I agree.  Likewise, since the Moscow Patriarchate evokes such mindless rage, and is the victim of such continual calumny, that it also must be doing something very pleasing to God, like, for example, exerting the political pressure the Catholics had 30-40 years ago, and failed to use, or used, but failed to maintain, to stamp out atheism and modernism, and to procure laws banning abortion and prohibiting the glorification of sexual perversion.

However, this is a logical fallacy, commonly evoked by Catholicism.  Being criticized and subject to abuse is a mark of the Church, but its not a surefire test of legitimacy; we also need to see martyrdom on a large scale, correct teaching, continuity with the ancient faith, and other things, which the EP does have, although not to the same extent as Antioch.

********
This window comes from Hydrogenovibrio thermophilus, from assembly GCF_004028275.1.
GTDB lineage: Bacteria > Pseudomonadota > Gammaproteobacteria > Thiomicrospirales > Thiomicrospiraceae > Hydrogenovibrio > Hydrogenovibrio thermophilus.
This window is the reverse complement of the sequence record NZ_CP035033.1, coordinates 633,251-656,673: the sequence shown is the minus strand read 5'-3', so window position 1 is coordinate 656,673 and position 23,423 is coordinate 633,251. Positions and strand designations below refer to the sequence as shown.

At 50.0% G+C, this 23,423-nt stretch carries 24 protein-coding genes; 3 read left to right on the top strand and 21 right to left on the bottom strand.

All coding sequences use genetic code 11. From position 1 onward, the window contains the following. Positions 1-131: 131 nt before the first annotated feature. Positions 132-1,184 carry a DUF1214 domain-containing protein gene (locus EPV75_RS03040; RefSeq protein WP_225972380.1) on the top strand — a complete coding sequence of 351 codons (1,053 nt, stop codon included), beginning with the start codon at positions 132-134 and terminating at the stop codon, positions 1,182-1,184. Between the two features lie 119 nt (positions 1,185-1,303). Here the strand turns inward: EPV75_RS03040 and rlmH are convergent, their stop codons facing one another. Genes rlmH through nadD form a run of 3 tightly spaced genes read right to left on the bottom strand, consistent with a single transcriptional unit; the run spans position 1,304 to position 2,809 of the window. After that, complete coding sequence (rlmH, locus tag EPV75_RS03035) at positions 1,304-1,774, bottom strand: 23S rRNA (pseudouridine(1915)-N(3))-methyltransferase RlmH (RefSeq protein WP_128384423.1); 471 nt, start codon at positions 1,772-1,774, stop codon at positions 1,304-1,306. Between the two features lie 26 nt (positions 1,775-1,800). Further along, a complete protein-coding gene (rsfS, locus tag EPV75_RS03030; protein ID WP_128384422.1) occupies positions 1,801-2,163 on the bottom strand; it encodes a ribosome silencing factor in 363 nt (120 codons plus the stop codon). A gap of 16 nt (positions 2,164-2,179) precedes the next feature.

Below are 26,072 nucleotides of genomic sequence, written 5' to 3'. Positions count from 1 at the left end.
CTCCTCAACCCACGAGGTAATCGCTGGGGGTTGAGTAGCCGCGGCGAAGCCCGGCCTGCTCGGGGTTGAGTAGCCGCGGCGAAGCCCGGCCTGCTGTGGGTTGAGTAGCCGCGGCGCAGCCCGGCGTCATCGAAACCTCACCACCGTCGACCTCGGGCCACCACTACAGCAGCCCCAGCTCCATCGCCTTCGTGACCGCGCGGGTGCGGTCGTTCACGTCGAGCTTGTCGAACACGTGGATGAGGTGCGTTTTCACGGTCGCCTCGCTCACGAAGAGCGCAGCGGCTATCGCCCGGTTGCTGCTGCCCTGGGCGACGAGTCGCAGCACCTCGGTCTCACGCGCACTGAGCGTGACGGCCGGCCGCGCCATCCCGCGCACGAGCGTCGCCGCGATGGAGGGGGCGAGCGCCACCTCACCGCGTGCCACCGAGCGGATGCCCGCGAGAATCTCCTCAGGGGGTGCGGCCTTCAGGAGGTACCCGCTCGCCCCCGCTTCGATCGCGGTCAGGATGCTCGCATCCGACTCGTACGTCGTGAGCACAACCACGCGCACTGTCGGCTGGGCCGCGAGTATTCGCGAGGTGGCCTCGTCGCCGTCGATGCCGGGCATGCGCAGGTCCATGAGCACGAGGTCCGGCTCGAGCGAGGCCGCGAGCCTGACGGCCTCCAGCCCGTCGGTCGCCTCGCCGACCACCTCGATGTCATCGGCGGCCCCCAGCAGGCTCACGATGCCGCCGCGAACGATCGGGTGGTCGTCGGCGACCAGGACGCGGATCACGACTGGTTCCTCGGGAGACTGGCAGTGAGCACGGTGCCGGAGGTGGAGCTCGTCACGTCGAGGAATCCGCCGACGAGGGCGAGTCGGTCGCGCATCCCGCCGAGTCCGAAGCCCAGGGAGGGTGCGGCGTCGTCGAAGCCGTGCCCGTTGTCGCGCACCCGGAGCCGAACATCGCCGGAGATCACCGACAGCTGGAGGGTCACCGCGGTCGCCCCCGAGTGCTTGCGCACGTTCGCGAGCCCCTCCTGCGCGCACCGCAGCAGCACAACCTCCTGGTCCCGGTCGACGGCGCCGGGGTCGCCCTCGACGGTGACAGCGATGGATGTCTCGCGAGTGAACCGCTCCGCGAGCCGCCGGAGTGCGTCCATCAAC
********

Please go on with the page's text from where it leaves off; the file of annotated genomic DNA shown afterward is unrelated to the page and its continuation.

The EP is a very good church.  So is the MP.  Neither is the best EO jurisdiction; the persecuted portions of the MP that became associated with ROCOR and the Catacomb Church help to legitimize the MP now that they have reunited, but even during the Sergianist era the MP was particularly blessed as persecution continued, for example, under Kruschev.